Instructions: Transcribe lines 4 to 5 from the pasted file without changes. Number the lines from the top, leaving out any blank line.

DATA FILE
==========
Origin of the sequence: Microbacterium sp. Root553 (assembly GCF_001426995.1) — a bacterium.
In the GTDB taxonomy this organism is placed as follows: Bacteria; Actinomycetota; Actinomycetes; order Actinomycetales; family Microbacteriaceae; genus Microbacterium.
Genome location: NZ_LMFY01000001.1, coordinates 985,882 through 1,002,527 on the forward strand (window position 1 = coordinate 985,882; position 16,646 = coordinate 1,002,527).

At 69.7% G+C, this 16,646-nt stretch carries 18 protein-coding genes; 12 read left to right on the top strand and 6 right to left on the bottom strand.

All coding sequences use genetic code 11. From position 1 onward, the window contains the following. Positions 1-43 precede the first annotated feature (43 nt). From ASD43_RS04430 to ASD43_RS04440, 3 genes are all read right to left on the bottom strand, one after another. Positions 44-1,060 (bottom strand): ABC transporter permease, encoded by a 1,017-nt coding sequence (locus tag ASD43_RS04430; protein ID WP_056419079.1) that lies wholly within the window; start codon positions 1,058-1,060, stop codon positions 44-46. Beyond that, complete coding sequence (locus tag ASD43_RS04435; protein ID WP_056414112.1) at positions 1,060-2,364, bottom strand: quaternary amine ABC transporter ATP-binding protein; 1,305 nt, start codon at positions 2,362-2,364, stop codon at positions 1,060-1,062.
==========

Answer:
At 69.7% G+C, this 16,646-nt stretch carries 18 protein-coding genes; 12 read left to right on the top strand and 6 right to left on the bottom strand.

All coding sequences use genetic code 11. From position 1 onward, the window contains the following. Positions 1-43 precede the first annotated feature (43 nt). From ASD43_RS04430 to ASD43_RS04440, 3 genes are all read right to left on the bottom strand, one after another. Positions 44-1,060 (bottom strand): ABC transporter permease, encoded by a 1,017-nt coding sequence (locus tag ASD43_RS04430; protein ID WP_056419079.1) that lies wholly within the window; start codon positions 1,058-1,060, stop codon positions 44-46. Beyond that, complete coding sequence (locus tag ASD43_RS04435; protein ID WP_056414112.1) at positions 1,060-2,364, bottom strand: quaternary amine ABC transporter ATP-binding protein; 1,305 nt, start codon at positions 2,362-2,364, stop codon at positions 1,060-1,062.